It is likely to start falling again over the next couple of days as it rises amid speculation that the Federal Reserve may announce some hawkish measures at its monthly policy meeting that favors dollar yields and US Treasuries.
Meanwhile, oil investors will try to move on from the three-week saga of Hurricane Ida, which as of Friday halted a quarter of production in the US Gulf Coast. China’s indications that it will use more stocks to avoid expensive oil imports also weighed on crude oil prices.
The Federal Reserve’s Federal Open Market Committee, or FOMC, begins on Tuesday with a two-day meeting that concludes with a policy announcement and Chairman Jay Powell’s press conference on Wednesday.
While there has been speculation for months, that the central bank will announce a scaling back of the $120 billion bond and asset purchase program that has been in place since the start of the Covid pandemic in March 2020.
The Fed’s timetable for tapering economic stimulus is significant because it represents a first step toward eventually raising interest rates, which have been near zero for the past 18 months.
The most powerful officials within the FOMC, including the Fed chair, have done everything they can to delay the rollback of stimulus using the excuse of a delta-mutated coronavirus resurgence. Also this time, the Fed may issue a soft statement on tapering of asset purchases, followed by more mixed messages from Powell. Critics expect that the Fed will not make any announcement of diminishing asset purchases until November.
While oil and other major commodities got off to a nervous start in Asia in Monday’s trading with holidays in mainland China, Japan and South Korea affecting liquidity. Indeed, the intense holiday schedule among major North Asian companies is likely to affect liquidity somewhat throughout the week, which could exacerbate market movements.
Risk aversion prevailed in risk markets after US Treasury Secretary Janet Yellen repeated her warning that the economy could fall into recession if Congress does not reach an agreement soon to raise the country’s debt limit.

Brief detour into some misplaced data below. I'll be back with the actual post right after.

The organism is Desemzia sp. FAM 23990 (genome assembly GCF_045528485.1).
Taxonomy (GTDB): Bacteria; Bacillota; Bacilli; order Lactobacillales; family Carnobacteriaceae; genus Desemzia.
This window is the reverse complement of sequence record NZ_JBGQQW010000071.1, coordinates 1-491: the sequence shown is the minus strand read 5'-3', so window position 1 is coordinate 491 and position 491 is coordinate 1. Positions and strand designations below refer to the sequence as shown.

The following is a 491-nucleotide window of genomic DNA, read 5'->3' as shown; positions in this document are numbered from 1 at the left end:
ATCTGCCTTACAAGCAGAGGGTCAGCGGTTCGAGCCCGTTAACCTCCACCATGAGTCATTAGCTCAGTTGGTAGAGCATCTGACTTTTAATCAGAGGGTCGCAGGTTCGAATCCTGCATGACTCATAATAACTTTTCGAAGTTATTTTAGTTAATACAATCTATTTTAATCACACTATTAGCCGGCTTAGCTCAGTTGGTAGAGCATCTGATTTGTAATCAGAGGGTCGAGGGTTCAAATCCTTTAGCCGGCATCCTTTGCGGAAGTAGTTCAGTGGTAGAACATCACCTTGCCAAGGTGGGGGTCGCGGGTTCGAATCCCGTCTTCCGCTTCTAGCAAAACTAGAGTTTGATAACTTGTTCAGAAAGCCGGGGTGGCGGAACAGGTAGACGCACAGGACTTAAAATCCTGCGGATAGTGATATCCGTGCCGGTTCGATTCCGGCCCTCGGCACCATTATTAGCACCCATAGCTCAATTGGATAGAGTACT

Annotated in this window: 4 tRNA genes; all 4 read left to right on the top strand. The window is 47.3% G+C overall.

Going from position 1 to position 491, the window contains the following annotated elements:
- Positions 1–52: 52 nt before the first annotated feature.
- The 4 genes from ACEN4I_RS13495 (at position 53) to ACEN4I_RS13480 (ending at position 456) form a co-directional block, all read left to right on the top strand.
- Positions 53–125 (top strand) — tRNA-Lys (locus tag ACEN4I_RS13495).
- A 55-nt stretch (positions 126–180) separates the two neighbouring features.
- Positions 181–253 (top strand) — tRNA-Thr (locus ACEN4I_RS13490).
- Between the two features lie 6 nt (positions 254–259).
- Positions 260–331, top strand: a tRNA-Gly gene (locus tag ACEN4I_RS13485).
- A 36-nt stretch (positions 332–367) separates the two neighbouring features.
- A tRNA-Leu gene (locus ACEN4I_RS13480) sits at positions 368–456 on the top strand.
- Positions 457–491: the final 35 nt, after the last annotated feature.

Jeffrey Haley, who heads market research for Asia at online trading platform Oanda, said:
The list of drift sharks (SE:6050) is long, and it begins with growing clamor from the US about the debt ceiling. The high debt ceiling was a rubber stamp, but in the US, that is no longer the case.”
As for the Fed’s gradual decline, Haley added, it would be naive to think that “having the world addicted to countless amounts of money at zero percent and in support of the stupidest investment decisions over the past decade, plus, the Fed can put that genie.” The bank is at the bottom with no effect.”
The most active US gold futures contract, December, fell $2.65, or 0.2%, at $1,748.75 an ounce on the New York Stock Exchange, extending last week’s decline of 2.3%.
On the other hand, it fell 1.8 percent, aluminum fell more than 1 percent, and platinum fell about 2 percent.
Oil prices were also under pressure after Chinese Premier Li said over the weekend that China would use “market tools” to stabilize commodity prices. This appears to be a coded message to release more oil and mineral supplies from stocks in exchange for imports.
While New York-traded West Texas Intermediate crude, the US oil benchmark, swung below $71.15 a barrel, down 67 cents, or 1%. WTI ended up 3% higher last week.
It traded in London, the global benchmark for oil, at $74.73, down 61 cents, or 0.8%. Brent crude also rose about 3 percent last week.
“As a price insider, not a price maker, there is a lot China can do to influence prices in the medium term,” Halley said.
“On a day when there will be less liquidity due to holidays, nervous markets and higher US bond and dollar yields ahead of the FOMC meeting, there will be a significant impact.”
Also, analysts said a sharp correction in US stocks could set the pace for risk-off across the board, including in oil, which could lead to a rally in gold.
As stock analyst Brian Gilmartin said: “Personally, I would like to see a 5% to 7% correction within the 500 Index between now and October 10, just to reset expectations.”
Gilmartin said that while he expected the S&P 500’s earnings for the third and fourth quarter of 2021 to be “good,” that doesn’t mean markets will continue to take off.
He added that just because the conditions for a “market bubble” do not exist, does not mean that the S&P 500 cannot see a fundamental correction.
Disclaimer: Barani Krishnan uses a range of opinions outside of his vision to bring diversity to his analysis of any market. For the sake of neutrality, he sometimes presents conflicting views and market variables. Nor does he trade in the commodity and stock markets he writes about.